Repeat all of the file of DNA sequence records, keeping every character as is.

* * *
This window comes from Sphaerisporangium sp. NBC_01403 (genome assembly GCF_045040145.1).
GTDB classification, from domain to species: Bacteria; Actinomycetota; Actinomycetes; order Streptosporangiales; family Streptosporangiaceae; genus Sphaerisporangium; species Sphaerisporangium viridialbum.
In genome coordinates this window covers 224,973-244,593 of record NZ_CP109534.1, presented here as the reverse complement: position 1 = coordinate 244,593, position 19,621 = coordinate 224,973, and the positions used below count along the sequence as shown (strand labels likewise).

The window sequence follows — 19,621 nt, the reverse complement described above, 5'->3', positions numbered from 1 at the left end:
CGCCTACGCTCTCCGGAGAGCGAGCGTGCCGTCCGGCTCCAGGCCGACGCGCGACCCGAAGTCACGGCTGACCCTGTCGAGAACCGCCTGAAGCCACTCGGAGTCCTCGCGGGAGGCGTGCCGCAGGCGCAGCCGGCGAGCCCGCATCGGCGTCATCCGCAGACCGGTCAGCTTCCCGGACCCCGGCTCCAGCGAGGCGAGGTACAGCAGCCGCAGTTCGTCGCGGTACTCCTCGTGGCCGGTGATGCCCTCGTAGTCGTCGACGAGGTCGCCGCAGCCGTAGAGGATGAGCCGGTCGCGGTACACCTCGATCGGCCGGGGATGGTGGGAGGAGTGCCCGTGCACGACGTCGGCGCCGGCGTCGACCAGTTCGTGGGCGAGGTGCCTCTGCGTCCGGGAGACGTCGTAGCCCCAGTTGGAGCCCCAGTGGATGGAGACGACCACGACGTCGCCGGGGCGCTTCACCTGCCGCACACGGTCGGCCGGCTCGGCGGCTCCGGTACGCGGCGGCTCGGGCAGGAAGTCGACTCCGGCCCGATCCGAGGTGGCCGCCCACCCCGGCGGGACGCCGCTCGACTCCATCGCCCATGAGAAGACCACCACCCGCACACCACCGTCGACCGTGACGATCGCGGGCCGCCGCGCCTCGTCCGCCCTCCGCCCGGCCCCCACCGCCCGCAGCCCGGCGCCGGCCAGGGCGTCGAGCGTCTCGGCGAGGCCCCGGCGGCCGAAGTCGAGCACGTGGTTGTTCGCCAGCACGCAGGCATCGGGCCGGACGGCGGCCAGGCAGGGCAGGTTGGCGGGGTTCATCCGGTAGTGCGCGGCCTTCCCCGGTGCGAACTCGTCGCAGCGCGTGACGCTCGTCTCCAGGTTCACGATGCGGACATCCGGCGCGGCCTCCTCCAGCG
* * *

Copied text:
This window comes from Sphaerisporangium sp. NBC_01403 (genome assembly GCF_045040145.1).
GTDB classification, from domain to species: Bacteria; Actinomycetota; Actinomycetes; order Streptosporangiales; family Streptosporangiaceae; genus Sphaerisporangium; species Sphaerisporangium viridialbum.
In genome coordinates this window covers 224,973-244,593 of record NZ_CP109534.1, presented here as the reverse complement: position 1 = coordinate 244,593, position 19,621 = coordinate 224,973, and the positions used below count along the sequence as shown (strand labels likewise).

The window sequence follows — 19,621 nt, the reverse complement described above, 5'->3', positions numbered from 1 at the left end:
CGCCTACGCTCTCCGGAGAGCGAGCGTGCCGTCCGGCTCCAGGCCGACGCGCGACCCGAAGTCACGGCTGACCCTGTCGAGAACCGCCTGAAGCCACTCGGAGTCCTCGCGGGAGGCGTGCCGCAGGCGCAGCCGGCGAGCCCGCATCGGCGTCATCCGCAGACCGGTCAGCTTCCCGGACCCCGGCTCCAGCGAGGCGAGGTACAGCAGCCGCAGTTCGTCGCGGTACTCCTCGTGGCCGGTGATGCCCTCGTAGTCGTCGACGAGGTCGCCGCAGCCGTAGAGGATGAGCCGGTCGCGGTACACCTCGATCGGCCGGGGATGGTGGGAGGAGTGCCCGTGCACGACGTCGGCGCCGGCGTCGACCAGTTCGTGGGCGAGGTGCCTCTGCGTCCGGGAGACGTCGTAGCCCCAGTTGGAGCCCCAGTGGATGGAGACGACCACGACGTCGCCGGGGCGCTTCACCTGCCGCACACGGTCGGCCGGCTCGGCGGCTCCGGTACGCGGCGGCTCGGGCAGGAAGTCGACTCCGGCCCGATCCGAGGTGGCCGCCCACCCCGGCGGGACGCCGCTCGACTCCATCGCCCATGAGAAGACCACCACCCGCACACCACCGTCGACCGTGACGATCGCGGGCCGCCGCGCCTCGTCCGCCCTCCGCCCGGCCCCCACCGCCCGCAGCCCGGCGCCGGCCAGGGCGTCGAGCGTCTCGGCGAGGCCCCGGCGGCCGAAGTCGAGCACGTGGTTGTTCGCCAGCACGCAGGCATCGGGCCGGACGGCGGCCAGGCAGGGCAGGTTGGCGGGGTTCATCCGGTAGTGCGCGGCCTTCCCCGGTGCGAACTCGTCGCAGCGCGTGACGCTCGTCTCCAGGTTCACGATGCGGACATCCGGCGCGGCCTCCTCCAGCG